Storm Chaser dies in car crash in Minnesota in extreme weather

A meteorologist was killed in a car crash caused by severe weather on Wednesday while chasing a storm in Minnesota.

Martha Llanos Rodriguez, 30, of Mexico City, died when a trailer hit a car she was driving on Interstate 90 after Rodriguez’s vehicle stopped briefly to avoid downed power lines, authorities said.

According to the Minneapolis Star Tribune, Rodriguez and three other weather experts had been chasing a severe storm system that brought damaging winds, flooding, hail and reports of possible tornadoes to the southwest portion of the state.

The victim, writing for the Spanish-language newspaper Meteored, had been chasing storms in Nebraska and Iowa before embarking on the fatal journey to Minnesota. according to their Twitter page.

Her death came after three other storm chasers died in the Midwest over the past two weeks while chasing tornadoes, as severe weather chases like those in the 1996 film “Twister” have been on an upward trend in the United States lately, according to weather forecasters and trackers.

“Sometimes with some storms there are so many pursuers out there that there is potential traffic and other hazards,” said Marshall Shepherd, director of the Atmospheric Sciences program at the University of Georgia.

vehicle accident
Three meteorology students died in another crash.

“Seeing storms in their natural context has scientific and broader value, so I’m not against hunting, but there are elements that have gone a little wild, wild west.”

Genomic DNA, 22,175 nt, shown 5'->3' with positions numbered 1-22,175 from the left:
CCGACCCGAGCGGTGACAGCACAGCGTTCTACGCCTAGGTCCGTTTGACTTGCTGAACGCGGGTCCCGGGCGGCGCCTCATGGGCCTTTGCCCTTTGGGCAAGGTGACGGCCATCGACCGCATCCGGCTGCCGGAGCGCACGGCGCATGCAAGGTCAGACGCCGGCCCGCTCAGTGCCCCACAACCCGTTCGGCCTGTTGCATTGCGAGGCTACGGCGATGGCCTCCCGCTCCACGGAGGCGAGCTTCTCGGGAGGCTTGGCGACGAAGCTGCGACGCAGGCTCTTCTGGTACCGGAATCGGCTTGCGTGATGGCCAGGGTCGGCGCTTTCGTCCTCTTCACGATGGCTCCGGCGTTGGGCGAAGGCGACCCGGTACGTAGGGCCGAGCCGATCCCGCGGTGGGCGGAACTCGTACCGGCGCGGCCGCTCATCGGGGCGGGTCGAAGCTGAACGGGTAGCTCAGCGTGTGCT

Three University of Oklahoma students were killed April 29 after driving to Kansas to hunt a Twister, police said.

Gavin Short, 19, of Illinois, was one of the victims.

“He loved it and we were so happy for him,” his mother, Beth Short, told WMAQ-TV.

“And it’s just, this is just the worst nightmare for us and two other sets of parents.”

Greg Tripoli, a professor of atmospheric and ocean sciences at the University of Wisconsin-Madison who taught a storm-chasing class in the ’90s, told his students that car accidents pose a greater threat than being struck by debris or lightning.

Still, for many, the potential rewards outweighed the dangers, he said.

“Seeing a tornado is a life-changing experience,” Tripoli said.

“You want to see one instead of just talking about it. It’s really just one of life’s excitements. You have to take risks and get out there and pursue your passions.

“It’s no different than rock climbing or deep sea diving.”

With AP wires Storm Chaser dies in car crash in Minnesota in extreme weather


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